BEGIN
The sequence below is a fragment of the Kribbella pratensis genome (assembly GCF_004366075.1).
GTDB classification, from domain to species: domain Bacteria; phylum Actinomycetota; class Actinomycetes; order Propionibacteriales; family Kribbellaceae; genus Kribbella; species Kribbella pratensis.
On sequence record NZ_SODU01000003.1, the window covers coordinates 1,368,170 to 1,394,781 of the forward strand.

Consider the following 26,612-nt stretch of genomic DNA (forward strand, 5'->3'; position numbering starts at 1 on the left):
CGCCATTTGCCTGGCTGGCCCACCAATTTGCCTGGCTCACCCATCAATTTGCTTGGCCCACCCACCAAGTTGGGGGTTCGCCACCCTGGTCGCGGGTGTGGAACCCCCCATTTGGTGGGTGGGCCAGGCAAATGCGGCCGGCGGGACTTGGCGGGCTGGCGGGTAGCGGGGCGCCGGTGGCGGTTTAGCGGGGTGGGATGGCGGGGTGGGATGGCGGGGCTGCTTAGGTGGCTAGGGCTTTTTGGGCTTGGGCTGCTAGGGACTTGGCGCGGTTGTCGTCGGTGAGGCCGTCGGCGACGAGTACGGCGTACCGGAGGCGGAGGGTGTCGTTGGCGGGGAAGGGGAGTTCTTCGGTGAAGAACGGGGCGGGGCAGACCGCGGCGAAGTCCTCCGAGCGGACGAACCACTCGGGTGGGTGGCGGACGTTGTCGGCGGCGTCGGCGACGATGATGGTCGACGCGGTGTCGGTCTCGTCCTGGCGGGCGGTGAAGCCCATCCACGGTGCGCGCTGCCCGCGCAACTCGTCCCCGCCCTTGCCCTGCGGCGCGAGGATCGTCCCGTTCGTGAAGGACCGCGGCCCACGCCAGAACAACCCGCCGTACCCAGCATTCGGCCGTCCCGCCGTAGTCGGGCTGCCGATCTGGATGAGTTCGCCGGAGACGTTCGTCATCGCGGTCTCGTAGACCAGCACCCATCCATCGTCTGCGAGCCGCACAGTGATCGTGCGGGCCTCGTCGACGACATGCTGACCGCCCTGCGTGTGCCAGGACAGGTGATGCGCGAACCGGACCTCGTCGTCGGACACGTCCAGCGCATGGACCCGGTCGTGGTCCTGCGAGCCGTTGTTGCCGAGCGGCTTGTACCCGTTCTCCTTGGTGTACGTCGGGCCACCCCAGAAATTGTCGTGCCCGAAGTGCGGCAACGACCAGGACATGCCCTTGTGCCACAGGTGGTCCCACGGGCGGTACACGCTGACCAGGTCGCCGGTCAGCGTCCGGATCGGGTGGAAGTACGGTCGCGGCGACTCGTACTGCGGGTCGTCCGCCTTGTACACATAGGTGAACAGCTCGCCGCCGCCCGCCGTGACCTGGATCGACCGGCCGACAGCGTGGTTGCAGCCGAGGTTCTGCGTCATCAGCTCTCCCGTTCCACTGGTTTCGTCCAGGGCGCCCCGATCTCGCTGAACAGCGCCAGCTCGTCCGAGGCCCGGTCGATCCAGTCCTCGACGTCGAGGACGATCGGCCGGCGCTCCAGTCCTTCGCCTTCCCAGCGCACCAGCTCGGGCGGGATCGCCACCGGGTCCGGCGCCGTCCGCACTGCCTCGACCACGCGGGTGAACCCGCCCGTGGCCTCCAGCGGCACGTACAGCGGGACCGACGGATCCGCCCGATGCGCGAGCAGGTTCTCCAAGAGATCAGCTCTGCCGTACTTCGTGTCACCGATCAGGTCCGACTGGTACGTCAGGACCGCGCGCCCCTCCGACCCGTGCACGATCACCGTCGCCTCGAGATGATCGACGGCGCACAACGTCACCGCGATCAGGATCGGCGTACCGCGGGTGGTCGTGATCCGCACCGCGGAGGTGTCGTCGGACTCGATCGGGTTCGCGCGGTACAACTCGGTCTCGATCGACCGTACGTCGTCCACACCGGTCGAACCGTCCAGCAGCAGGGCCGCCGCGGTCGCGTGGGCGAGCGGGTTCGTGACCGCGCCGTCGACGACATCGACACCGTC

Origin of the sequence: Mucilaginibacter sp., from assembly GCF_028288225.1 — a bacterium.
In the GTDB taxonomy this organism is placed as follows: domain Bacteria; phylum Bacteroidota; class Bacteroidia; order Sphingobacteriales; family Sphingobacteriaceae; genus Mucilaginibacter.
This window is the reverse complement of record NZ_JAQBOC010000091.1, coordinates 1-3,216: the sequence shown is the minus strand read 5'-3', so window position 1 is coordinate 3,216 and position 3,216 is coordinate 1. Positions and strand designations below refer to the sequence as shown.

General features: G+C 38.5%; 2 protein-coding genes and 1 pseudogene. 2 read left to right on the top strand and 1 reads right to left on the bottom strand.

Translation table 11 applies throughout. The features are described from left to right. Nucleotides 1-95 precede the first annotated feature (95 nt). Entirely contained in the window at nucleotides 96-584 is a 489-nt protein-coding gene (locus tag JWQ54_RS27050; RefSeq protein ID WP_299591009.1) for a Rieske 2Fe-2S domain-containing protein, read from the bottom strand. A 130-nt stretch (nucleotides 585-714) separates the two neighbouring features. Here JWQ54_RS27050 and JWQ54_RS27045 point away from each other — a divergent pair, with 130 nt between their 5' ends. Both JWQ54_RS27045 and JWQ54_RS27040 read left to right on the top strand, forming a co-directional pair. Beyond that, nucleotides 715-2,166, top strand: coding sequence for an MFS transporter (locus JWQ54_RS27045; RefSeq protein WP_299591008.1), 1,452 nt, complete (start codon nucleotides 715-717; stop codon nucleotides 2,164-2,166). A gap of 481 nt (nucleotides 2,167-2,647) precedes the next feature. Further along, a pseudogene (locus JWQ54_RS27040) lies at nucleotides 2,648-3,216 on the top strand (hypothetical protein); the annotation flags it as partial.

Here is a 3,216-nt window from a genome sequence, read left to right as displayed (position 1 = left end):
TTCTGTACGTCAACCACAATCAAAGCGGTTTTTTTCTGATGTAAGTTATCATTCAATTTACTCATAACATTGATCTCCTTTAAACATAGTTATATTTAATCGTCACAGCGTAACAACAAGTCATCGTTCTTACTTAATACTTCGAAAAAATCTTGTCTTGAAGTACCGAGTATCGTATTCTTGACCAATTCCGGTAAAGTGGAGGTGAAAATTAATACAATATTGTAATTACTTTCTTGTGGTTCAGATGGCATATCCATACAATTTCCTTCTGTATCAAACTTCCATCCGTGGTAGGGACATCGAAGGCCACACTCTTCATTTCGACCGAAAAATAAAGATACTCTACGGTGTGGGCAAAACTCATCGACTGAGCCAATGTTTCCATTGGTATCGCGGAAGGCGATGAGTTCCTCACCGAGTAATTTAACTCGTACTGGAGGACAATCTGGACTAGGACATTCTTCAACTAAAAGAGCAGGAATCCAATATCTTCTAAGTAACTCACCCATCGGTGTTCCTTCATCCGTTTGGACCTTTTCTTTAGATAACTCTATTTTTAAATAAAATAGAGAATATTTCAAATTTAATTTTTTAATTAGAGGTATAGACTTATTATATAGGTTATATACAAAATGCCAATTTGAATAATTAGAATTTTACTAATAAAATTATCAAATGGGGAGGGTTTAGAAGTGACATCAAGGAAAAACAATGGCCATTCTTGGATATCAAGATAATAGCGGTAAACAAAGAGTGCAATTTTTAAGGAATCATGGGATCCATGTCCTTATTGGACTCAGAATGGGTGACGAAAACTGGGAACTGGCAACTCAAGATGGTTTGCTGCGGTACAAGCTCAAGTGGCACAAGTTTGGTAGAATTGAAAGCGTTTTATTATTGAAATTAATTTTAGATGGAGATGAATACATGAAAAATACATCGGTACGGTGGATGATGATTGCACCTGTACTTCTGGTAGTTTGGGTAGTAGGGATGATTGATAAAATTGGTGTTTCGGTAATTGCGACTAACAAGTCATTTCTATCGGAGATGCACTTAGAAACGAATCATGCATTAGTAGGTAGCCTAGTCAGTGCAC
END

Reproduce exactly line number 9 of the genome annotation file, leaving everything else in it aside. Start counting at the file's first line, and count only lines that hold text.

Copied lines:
General features: G+C 38.5%; 2 protein-coding genes and 1 pseudogene. 2 read left to right on the top strand and 1 reads right to left on the bottom strand.